There is one other aspect of this metaphor which I may just mention in a sentence. Later days in Judaism added other features to the original appointments of the Feast of Tabernacles, and amongst them there was one which our Lord Himself used as the occasion of setting forth one aspect of His work. ‘On the last day, that great day of the feast,’ the priests went down from the Temple, and filled their golden vases at the fountain, brought back the water, and poured it forth in the courts of the Temple, chanting the ancient song from the prophet, ‘With joy shall ye draw water out of the wells of salvation.’ And our Lord in His earthly life used this last day of the feast and its ceremonial as the point of attachment for His revelation of Himself, as He who gave to men the true living water. In like manner, the expansion of my text, which occurs in the subsequent verses, refers, as it would seem, to the festival, and to our Lord’s own use of it, when we read that the ‘Lamb which is in the midst of the Throne shall be their Shepherd, and shall lead them to the fountains of living waters.’

So the emblem of the feast brings to our mind, not only the thought of retribution and of repose, but also the thought of the abundant communication of all supplies for all the desires and thirsts of the dependent and seeking soul. Whatsoever human nature can need there, it receives in its fullness from Jesus Christ. The Rabbis used to say that he who had not seen the joy of the Feast of Tabernacles did not know what joy meant; and I would say that until we, too, stand there, with the palms in our hands, we shall not know of how deep, fervent, calm, perpetual a gladness the human heart is capable.

II. Note their place and attitude.

They stand before the Throne, and before the Lamb. Now it would take me too far away from my present purpose to do more than point, in a sentence, to that remarkable and tremendous juxtaposition of the ‘Throne’ and the ‘Lamb,’ which Lamb is the crucified Christ. What did the man that ventured upon that form of speech, bracketing together the ‘Throne’ of the Divine Majesty and the slain Lamb ‘who is Christ, think about Christ that he should sever Him from all the multitude of men, and unite Him with the solitary God? I only ask. I leave you to answer.

But I turn to the two points - ‘before the Throne and the Lamb,’ and ‘standing’; and these two suggest, as it seems to me, the two thoughts which, though we cannot do much to fill them out, are yet all-sufficient for illumination, for courage, and for hope. These two are the thought of nearness and the thought of service. ‘Before the Throne and the Lamb’ is but a picturesque way of saying ‘to depart and to be with Christ, which is far better.’ I do not enter upon any attempt to expound the manner of such nearness. All that I say is that it is a poor affair if we are to let flesh and sense interpret for us what is meant by ‘near’ and ‘far.’ For even here, and whilst we are entangled with this corporeal existence and our dependence upon the conditions of time and space, we know that there is nearness mediated by sympathy and love which is independent of, which survives and disregards, external separation in space. Every loving heart knows that where the treasure is, there the heart is, and where the heart is, there the man is. And the very same thing that knits us together, though oceans wide between us roll, in its highest form will knit the souls that love Jesus Christ to Him, wherever in space they and He may be. Here we have five senses, five windows, five gates. If our ears were different we should hear sounds, shrill and deep, which now are silence to us. If our eyes were different we should see rays at both ends of the spectrum which now are invisible. The body hides as much as it reveals, and we may humbly believe that when the perfect spirit is clothed with its perfect organ, the spiritual body - that is to say, the body that answers to all the needs of the spirit, and is its fit instrument, then many of those melodies which now pass by us unheard will fill our senses with sweetness, and many of these flashing lustres which now we cannot gather into visual impressions will then blaze before us in the perfect light. We shall be near Him, and to be with Christ, however it is mediated and we cannot tell how, is all that you need, for peace, for nobleness, for blessedness, for immortality. Brethren! to have Christ with me here is my strength; to be with Christ yonder is my blessedness. They are ‘before the Throne of God and the Lamb.’ I do not believe that we know much beyond that, and I am sure that we need nothing beyond it, if we rightly understand all that it means.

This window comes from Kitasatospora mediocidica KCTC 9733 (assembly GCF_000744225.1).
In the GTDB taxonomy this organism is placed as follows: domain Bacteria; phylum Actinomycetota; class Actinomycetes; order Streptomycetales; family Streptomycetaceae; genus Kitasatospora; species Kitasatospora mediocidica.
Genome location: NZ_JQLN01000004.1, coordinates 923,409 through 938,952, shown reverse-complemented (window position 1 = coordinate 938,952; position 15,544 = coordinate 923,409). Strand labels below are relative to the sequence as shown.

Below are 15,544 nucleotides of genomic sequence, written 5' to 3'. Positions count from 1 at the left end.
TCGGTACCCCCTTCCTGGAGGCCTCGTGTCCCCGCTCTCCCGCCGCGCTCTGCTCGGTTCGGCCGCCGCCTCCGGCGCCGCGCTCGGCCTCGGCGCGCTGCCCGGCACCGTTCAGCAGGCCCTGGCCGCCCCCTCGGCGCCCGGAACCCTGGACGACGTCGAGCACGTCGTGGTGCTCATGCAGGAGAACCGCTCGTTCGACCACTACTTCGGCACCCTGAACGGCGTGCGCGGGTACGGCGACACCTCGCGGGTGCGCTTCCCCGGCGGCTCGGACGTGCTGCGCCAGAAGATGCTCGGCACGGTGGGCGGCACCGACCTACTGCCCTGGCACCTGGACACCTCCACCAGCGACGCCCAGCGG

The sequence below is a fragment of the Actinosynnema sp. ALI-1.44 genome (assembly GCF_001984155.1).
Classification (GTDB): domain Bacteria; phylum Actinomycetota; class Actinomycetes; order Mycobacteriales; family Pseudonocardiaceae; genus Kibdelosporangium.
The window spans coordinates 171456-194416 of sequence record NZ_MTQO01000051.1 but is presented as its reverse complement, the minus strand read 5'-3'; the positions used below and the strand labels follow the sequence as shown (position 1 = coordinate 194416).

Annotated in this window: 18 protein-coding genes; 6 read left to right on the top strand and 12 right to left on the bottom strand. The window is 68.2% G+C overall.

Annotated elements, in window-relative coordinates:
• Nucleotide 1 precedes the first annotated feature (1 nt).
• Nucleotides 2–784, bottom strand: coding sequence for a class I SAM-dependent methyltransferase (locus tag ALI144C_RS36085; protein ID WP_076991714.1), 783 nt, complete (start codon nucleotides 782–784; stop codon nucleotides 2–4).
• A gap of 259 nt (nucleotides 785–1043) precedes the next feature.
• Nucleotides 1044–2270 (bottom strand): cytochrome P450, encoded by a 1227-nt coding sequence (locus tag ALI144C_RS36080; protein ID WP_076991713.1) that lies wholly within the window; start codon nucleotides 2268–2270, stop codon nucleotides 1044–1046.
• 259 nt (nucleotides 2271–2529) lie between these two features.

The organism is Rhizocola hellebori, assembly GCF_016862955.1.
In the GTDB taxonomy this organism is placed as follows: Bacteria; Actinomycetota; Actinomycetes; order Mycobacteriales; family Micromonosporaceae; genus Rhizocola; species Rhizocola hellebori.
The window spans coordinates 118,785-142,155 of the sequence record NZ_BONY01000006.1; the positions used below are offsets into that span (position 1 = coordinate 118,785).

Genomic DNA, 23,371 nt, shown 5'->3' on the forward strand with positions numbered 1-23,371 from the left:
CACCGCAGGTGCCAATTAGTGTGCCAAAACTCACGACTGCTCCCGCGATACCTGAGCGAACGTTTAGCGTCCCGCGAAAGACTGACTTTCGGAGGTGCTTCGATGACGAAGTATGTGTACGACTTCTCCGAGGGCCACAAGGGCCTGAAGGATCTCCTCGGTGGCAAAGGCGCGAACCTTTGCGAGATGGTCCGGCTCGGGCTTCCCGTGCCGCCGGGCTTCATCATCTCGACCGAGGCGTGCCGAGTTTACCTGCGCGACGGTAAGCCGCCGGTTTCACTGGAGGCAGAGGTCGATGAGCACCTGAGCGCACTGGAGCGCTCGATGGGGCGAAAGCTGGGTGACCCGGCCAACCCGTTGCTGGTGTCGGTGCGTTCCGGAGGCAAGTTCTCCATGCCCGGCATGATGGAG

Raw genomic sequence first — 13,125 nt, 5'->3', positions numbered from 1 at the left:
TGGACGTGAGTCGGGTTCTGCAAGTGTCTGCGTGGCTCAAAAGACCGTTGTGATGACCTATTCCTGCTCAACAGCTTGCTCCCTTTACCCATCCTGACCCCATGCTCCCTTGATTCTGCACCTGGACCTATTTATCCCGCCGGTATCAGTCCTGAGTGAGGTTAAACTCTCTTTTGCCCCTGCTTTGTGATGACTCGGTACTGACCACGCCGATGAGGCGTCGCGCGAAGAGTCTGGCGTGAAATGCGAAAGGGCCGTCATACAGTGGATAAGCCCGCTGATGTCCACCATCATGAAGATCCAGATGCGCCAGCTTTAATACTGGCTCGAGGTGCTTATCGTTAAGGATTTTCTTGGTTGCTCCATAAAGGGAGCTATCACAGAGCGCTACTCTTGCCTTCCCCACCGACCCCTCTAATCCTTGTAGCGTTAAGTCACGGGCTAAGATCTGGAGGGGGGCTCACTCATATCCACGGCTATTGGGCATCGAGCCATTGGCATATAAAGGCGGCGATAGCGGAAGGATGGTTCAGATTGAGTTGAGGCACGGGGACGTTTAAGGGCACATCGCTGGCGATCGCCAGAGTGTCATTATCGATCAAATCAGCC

But I said there was another idea here, and that is implied by the words, they stood before the Throne,’ and is further drawn out in the expansion of my text which follows it as interpretation: ‘Therefore are they before the Throne of God, and serve Him day and night in His Temple.’ What the nature of the service may be it boots not to inquire, only let us remember that the caricature of the Christian heaven which has often been flung at Christian people as a taunt, viz., that it is an eternity of idleness and psalm-singing, has no foundation in Scripture, because the New Testament conception unites the two thoughts of being with Christ and of service for Christ. Remember, for instance, the parable of the pounds and the talents, in which the great law is laid down. ‘Thou hast been faithful over a few things; I will make thee ruler over many things,’ and mark how here ‘these . . . that came out of great tribulation’ are not only in His presence, but active in His service. We have the same blending still more definitely set forth in the last chapter of this book, where we read of ‘those who serve Him, and see His face’; where the two ideas of the life of contemplation and rapt vision, and of the life of active service and joyful employment are welded together as being not only not incompatible, but absolutely necessary for each other’s completeness.